FDA Approves Regorafenib for Metastatic Colorectal Cancer

Nick Mulcahy

September 27, 2012

September 27, 2012 — The US Food and Drug Administration (FDA) has approved the oral therapy regorafenib (Stivarga, Bayer) for the treatment of metastatic colorectal cancer.

Regorafenib is a novel multikinase inhibitor that blocks multiple enzymes that promote cancer growth.

"Stivarga is the latest colorectal cancer treatment to demonstrate an ability to extend patients' lives and is the second drug approved for patients with colorectal cancer in the past 2 months," said Richard Pazdur, MD, director of the Office of Hematology and Oncology Products in FDA's Center for Drug Evaluation and Research, in a press statement.

In August, aflibercept (Zaltrap; sanofi-aventis) was approved by the FDA for use in combination with FOLFIRI (folinic acid, fluorouracil, and irinotecan) chemotherapy.

Regorafenib is being approved with a boxed warning that indicates that severe and fatal liver toxicity occurred in patients treated with regorafenib during clinical studies.

In the drug's pivotal phase 3 randomized trial, known as CORRECT, median overall survival was 6.4 months in the regorafenib group and 5.0 months in the placebo group. This 29% increase in survival was originally presented at the 2012 Gastrointestinal Cancers Symposium, as reported by Medscape Medical News.

"This is the first small-molecule kinase inhibitor with proof of efficacy in metastatic colorectal cancer," said lead author Axel Grothey, MD, at a meeting press conference held in January. He is professor of oncology at the Mayo Clinic in Rochester, Minnesota.

Because the prespecified overall survival efficacy boundary was crossed at the second preplanned interim analysis, the study was unblinded to allow patients in the placebo group to cross over, Dr. Grothey explained.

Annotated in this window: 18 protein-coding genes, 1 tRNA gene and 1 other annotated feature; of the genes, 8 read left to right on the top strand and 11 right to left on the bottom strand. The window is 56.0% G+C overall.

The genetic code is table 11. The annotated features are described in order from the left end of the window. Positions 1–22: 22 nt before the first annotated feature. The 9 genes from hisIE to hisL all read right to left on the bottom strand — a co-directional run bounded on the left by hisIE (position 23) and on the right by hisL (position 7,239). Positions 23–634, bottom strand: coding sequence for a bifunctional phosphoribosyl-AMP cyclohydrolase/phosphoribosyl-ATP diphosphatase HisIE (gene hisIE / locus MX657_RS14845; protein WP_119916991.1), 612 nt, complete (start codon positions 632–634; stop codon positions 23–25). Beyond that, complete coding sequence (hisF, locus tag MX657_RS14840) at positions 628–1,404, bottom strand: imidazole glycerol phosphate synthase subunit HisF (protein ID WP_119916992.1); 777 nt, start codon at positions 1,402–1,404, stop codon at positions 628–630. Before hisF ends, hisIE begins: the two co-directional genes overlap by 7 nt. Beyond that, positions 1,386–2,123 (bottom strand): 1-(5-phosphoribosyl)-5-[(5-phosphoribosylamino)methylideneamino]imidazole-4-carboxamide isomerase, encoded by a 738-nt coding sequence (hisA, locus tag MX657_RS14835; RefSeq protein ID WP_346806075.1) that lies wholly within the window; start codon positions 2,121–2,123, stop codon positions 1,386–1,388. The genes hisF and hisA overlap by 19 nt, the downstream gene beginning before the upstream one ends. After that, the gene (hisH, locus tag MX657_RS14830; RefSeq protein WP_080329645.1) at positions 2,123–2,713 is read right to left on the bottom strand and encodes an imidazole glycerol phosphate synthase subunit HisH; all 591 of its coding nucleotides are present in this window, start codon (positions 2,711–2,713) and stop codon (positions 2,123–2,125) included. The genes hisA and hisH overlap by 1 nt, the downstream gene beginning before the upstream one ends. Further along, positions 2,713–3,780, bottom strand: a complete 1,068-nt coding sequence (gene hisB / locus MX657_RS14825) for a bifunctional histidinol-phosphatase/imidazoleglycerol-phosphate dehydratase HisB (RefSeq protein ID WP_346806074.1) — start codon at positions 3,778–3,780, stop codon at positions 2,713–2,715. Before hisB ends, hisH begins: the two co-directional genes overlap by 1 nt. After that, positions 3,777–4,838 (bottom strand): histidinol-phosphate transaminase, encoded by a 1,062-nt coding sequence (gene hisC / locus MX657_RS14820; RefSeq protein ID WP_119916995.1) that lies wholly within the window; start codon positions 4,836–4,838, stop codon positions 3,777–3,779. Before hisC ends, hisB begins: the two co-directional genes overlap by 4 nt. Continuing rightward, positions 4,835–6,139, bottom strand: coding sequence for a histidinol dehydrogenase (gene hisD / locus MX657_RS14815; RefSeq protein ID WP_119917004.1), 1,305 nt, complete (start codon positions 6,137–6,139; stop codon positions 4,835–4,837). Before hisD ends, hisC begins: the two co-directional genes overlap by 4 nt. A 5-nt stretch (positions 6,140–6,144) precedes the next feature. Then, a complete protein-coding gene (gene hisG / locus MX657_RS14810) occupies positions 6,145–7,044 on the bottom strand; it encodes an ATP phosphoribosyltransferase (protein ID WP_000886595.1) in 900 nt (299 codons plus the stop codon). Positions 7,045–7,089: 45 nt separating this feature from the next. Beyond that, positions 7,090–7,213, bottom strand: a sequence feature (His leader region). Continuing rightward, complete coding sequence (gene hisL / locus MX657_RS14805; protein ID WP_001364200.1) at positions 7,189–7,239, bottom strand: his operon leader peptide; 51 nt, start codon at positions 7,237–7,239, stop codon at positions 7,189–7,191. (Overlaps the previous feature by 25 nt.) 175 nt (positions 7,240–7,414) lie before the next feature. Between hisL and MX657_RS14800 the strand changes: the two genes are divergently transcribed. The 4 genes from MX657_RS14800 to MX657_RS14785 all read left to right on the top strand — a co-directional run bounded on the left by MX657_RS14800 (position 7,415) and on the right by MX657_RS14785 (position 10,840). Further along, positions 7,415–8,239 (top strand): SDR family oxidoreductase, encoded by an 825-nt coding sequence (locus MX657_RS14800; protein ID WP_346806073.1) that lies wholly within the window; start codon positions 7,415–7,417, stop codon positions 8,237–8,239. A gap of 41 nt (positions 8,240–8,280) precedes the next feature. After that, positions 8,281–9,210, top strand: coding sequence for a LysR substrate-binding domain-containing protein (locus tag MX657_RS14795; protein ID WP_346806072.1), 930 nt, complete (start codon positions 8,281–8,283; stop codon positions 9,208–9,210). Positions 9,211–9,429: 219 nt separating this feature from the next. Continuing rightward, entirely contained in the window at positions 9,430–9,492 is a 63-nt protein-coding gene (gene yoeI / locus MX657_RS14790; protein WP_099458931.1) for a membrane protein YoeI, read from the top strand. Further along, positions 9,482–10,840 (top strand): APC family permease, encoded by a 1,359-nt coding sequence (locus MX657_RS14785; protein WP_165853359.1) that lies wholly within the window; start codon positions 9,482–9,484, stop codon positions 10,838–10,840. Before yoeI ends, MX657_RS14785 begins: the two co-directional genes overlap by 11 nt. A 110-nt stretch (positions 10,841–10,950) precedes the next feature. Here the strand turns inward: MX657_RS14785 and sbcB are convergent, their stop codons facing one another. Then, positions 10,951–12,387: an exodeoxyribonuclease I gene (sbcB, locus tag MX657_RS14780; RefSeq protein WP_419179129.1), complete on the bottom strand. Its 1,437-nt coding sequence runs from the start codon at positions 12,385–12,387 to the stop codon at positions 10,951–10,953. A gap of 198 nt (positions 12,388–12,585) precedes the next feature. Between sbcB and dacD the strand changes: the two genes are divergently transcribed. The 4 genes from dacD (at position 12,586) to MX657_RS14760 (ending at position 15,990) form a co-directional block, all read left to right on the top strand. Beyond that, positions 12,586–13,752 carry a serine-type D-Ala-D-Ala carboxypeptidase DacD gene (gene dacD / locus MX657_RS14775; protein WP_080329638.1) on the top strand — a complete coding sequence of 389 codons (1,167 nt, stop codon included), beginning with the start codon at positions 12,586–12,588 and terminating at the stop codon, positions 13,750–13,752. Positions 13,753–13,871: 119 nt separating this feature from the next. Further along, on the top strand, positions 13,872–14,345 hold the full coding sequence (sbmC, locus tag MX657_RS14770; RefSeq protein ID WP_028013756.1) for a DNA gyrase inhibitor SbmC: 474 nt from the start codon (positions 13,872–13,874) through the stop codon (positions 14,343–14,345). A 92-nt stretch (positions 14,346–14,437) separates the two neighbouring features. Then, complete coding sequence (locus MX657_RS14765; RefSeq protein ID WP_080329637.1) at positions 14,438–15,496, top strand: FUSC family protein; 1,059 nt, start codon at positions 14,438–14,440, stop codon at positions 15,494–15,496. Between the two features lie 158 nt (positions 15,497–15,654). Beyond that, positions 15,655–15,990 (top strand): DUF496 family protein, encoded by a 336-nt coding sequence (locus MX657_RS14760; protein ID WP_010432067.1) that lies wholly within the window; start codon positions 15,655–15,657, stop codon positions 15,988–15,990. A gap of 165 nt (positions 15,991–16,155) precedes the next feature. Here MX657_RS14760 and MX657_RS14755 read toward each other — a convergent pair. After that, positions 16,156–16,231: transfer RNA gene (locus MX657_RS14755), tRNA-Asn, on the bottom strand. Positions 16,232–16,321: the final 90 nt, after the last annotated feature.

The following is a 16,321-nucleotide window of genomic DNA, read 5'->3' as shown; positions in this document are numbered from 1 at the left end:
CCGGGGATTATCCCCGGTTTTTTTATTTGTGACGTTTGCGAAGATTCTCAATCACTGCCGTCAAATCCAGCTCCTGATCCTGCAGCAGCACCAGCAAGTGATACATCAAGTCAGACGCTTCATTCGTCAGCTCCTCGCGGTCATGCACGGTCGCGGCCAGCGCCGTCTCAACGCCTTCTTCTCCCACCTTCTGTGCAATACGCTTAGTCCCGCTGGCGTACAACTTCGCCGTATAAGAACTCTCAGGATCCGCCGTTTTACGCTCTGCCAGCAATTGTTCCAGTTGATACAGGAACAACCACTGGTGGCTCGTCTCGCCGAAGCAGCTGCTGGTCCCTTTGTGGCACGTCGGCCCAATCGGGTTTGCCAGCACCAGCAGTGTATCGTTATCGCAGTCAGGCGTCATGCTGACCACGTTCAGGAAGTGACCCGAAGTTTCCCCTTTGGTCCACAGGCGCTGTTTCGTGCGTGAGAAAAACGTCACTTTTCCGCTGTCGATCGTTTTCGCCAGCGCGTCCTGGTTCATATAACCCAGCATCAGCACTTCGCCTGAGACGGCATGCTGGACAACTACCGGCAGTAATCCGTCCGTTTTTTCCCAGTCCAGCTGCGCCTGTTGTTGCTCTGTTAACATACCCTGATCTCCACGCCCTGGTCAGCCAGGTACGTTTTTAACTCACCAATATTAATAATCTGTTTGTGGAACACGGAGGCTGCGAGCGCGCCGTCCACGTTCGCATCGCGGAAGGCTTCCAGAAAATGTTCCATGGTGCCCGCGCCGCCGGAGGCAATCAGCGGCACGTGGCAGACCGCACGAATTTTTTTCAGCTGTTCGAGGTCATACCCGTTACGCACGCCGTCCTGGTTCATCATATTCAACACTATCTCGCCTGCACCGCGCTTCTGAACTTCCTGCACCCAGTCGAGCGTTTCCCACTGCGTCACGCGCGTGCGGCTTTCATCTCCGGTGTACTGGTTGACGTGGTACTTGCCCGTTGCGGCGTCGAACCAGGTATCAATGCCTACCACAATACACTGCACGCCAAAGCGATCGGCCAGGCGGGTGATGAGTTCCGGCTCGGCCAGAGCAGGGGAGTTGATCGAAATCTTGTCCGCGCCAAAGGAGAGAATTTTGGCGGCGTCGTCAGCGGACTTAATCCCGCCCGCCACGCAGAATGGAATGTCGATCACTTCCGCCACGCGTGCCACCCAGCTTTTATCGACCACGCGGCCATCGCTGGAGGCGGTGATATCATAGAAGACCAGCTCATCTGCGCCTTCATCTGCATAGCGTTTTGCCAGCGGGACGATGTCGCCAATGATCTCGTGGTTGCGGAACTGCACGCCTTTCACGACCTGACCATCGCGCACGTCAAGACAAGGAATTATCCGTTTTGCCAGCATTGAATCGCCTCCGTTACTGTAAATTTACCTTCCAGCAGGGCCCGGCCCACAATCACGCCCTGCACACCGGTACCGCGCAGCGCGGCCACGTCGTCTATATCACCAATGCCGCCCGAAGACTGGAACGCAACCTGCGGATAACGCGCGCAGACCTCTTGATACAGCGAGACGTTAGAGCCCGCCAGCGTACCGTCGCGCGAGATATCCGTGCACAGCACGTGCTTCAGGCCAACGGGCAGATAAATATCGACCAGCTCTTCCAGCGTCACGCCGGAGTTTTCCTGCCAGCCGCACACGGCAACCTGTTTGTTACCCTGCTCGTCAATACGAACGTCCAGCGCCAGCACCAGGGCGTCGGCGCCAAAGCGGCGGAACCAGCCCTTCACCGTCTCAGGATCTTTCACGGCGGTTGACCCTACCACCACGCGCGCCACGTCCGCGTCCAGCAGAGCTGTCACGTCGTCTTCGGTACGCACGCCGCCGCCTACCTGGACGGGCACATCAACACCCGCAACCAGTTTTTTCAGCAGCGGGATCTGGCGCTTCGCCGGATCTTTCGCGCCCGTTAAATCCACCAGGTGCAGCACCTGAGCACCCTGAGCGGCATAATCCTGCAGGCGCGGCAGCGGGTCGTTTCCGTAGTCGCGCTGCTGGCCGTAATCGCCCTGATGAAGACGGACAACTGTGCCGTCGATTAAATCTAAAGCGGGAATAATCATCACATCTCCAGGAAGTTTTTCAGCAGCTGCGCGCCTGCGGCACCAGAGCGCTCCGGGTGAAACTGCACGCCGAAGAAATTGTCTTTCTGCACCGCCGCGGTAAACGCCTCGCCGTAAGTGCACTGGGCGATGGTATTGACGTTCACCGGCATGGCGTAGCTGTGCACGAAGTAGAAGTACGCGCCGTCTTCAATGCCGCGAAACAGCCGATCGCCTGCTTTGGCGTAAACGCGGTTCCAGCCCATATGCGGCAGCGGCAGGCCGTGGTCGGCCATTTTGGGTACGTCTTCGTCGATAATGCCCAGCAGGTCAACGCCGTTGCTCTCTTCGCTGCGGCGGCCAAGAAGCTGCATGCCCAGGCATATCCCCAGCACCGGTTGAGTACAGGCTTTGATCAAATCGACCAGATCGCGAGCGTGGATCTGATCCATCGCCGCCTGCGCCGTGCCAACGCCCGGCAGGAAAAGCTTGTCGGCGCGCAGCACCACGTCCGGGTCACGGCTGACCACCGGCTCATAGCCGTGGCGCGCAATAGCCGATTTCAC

In the CORRECT study, in addition to best standard care, 505 patients were randomized to oral regorafenib 160 mg (3 weeks on and 1 week off) and 255 were randomized to placebo.

Patients were to continue with the treatment until disease progression, death, or unacceptable toxicity.

In addition to improved overall survival, median progression-free survival was better with regorafenib than with placebo (2.0 vs 1.7 months). The estimated hazard ratio for progression-free survival was 0.493 (P < .000001).

There was also a substantial difference in disease control rate in the regorafenib and placebo groups (44% vs 15%; P < .000001).

The most frequent grade 3+ adverse events in the regorafenib group were hand–foot skin reaction (17%), fatigue (15%), diarrhea (8%), hyperbilirubinemia (8%), and hypertension (7%), Dr. Grothey reported.

Regorafenib was reviewed under the FDA priority review program. The designation provides an expedited 6-month review for drugs that offer major advances in treatment or that provide treatment when no adequate therapy exists, according to the agency.

Regorafenib has been approved 1 month ahead of the product's prescription drug user fee goal date.